Carter seeks to assert a § 1983 claim against Truitt. “To state a cognizable claim against an individual under § 1983, a plaintiff must set forth facts that, when construed favorably, establish (1) the deprivation of a right secured by the Constitution or laws of the United States (2) caused by a person acting under color of state law.” Heyerman v. Cty. of Calhoun, 680 F.3d 642, 647 (6th Cir. 2012) (internal quotation marks omitted). “Persons sued in their individual capacities under § 1983 can be held liable based only on their own unconstitutional behavior.” Id. (citations omitted). “Section 1983 is not itself a source of any substantive rights, but instead provides the means by which rights conferred elsewhere may be enforced.” Meals v. City of Memphis, 493 F.3d 720, 727 (6th Cir. 2007) (citing Baker v. McCollan, 443 U.S. 137, 144 n.3 (1979)). A plaintiff's “failure to establish any violation of a federal right” is grounds to dismiss for failure to state a claim under § 1983. Wiles v. Ascom Transp. Sys., 478 Fed.Appx. 283, 285 (6th Cir. 2012); see also Coleman v. Parra, 163 F.Supp.2d 876, 882 (S.D. Ohio Nov. 3, 2000) (“Absent such a violation, no cognizable claim exists under § 1983.”). Accordingly, the “first task” of the court “is to identify the specific constitutional or statutory rights allegedly infringed.” Meals, 493 F.3d at 727-28 (citing Graham v. Connor, 490 U.S. 386, 394 (1989)).

         In this case, Carter has not identified any “specific constitutional or statutory rights allegedly infringed” by Truitt. See id. Rather, he complains of Truitt “using her power as probation officer to deny [his] civil rights.” (ECF No. 1 at 2.) General references to abuse of authority do not plausibly allege a constitutional violation. See Meals, 493 F.3d at 727-28. The lone allegation of any misconduct by Truitt states that she “submitted false documents” to her supervisor. (ECF No. 1 at 2.) Carter does not state what constitutional right this conduct purportedly violates, and this court is under no obligation to craft Carter's claim for him. See Matthews, 2014 WL 3049906, at *3. Because Carter fails to plausibly allege a constitutional deprivation, his complaint fails to state a claim under § 1983. See Baker, 443 U.S. at 146-47 (“Having been deprived of no rights secured under the United States Constitution, respondent had no claim cognizable under § 1983.”).

         C. The Heck Doctrine

         Carter has not alleged that Truitt's purportedly unconstitutional conduct has led to revocation of his probation/parole and incarceration. To the extent Carter seeks to do so, his claims are barred by Heck v. Humphrey, 512 U.S. 477 (1994) and its progeny. “In Heck, the Supreme Court held that a state prisoner cannot pursue a § 1983 claim for damages if the prisoner's success would ‘necessarily imply the invalidity of his conviction or sentence[.]'” LaFountain v. Harry, 716 F.3d 944, 950 (6th Cir. 2013)(quoting Heck, 512 U.S. at 487). “The Court later extended its holding to suits that challenge the procedures used in prison-disciplinary proceedings when the results of those proceedings impact the duration of a prisoner's sentence.” Id. (citing Edwards v. Balisok, 520 U.S. 641, 646, 648 (1997)). “The Court has since explained the rule as follows: ‘a state prisoner's § 1983 action is barred (absent prior invalidation [of his conviction])-no matter the relief sought (damages or equitable relief), no matter the target of the prisoner's suit (state conduct leading to conviction or internal prison proceedings)-if success in that action would necessarily demonstrate the invalidity of confinement or its duration.'” Id. (quoting Wilkinson v. Dotson, 544 U.S. 74, 81-82 (2005)).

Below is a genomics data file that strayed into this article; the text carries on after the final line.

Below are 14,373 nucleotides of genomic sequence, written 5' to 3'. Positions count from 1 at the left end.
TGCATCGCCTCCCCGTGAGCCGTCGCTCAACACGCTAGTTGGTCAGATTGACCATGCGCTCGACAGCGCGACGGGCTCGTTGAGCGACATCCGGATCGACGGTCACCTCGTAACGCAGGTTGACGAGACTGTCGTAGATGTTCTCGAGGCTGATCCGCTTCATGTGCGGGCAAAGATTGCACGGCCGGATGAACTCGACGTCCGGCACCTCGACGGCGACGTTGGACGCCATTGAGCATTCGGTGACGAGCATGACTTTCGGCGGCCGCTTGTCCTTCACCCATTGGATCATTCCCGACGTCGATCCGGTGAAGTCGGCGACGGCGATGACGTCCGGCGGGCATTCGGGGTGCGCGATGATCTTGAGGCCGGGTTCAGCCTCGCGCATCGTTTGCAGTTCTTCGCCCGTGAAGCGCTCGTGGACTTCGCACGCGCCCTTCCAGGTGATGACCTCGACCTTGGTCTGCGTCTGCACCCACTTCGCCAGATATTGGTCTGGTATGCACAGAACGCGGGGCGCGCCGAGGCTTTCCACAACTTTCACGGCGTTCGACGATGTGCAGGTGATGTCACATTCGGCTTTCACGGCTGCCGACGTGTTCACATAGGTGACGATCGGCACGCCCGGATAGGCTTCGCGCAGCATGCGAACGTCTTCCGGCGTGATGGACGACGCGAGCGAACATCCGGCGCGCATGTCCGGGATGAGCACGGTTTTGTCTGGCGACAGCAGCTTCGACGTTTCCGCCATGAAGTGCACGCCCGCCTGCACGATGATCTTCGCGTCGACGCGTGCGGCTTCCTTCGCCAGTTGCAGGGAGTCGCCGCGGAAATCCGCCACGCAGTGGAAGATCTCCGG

The Heck doctrine applies to § 1983 actions in which plaintiffs seek to “challeng[e] state parole revocation proceedings in the absence of a previous decision by a state or a federal court declaring the parole revocation invalid.” Smith v. Taylor-Pedersen, No. 5:17-cv-11532, 2018 WL 2376567, at *3 (E.D. Mich. Apr. 30, 2018) (citing Norwood v. Michigan Dep't of Corrs., 67 Fed.Appx. 286, 287 (6th Cir. 2003); Oakes v. VanDeusen, No. 1:07cv678, 2008 WL 4057838, at *3 (W.D. Mich. Aug. 28, 2008)); seealso Soldan v. Robinson, No. 19-cv-12227, 2019 WL 3892564, at *1 (E.D. Mich. Aug. 19, 2019). The Heck doctrine applies also in the probation context. See Lucas v. Prob. & Parole, No. 3:08CV-P301-S, 2010 WL 694209, at *3 (W.D. Ky. Feb. 23, 2010) (“[W]ere the Court to find that Defendants violated Plaintiff's due process rights by making false allegations in the probation violators warrant and revocation hearing, such an action would necessarily demonstrate the invalidity of ...